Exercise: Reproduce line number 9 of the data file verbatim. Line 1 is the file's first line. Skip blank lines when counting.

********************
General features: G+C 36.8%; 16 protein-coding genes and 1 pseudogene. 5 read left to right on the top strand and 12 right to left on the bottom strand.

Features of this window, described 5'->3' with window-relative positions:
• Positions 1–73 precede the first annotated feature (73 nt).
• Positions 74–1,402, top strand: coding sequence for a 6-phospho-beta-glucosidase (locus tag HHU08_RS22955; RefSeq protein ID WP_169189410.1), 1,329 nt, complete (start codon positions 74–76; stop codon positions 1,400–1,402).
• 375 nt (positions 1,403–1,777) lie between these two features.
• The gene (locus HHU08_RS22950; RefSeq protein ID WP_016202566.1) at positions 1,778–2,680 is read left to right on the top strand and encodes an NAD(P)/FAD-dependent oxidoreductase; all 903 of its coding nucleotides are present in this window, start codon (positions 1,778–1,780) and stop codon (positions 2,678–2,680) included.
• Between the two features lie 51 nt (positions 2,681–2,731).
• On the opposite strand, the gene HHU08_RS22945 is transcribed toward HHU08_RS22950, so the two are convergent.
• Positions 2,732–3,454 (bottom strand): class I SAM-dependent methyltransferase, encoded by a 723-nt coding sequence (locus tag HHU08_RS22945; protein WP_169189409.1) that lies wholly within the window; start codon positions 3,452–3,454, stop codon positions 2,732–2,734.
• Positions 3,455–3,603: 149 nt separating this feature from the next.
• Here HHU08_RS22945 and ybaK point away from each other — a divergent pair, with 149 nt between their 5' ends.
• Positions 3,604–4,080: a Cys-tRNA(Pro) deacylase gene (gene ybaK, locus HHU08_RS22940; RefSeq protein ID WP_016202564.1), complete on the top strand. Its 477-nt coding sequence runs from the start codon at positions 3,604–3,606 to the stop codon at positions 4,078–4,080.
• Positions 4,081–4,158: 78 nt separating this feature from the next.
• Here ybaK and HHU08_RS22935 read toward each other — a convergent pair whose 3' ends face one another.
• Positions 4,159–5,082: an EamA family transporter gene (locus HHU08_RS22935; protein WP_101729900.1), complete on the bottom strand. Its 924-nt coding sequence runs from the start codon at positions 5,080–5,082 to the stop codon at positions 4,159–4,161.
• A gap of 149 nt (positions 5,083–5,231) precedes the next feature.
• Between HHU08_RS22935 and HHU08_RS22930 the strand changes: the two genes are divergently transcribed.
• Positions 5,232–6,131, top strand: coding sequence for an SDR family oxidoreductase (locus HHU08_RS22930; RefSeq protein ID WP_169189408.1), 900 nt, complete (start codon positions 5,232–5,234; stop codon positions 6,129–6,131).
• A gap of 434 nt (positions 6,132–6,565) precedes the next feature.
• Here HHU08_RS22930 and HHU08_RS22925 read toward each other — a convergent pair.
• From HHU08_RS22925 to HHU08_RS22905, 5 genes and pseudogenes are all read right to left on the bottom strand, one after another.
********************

• Positions 2,732–3,454 (bottom strand): class I SAM-dependent methyltransferase, encoded by a 723-nt coding sequence (locus tag HHU08_RS22945; protein WP_169189409.1) that lies wholly within the window; start codon positions 3,452–3,454, stop codon positions 2,732–2,734.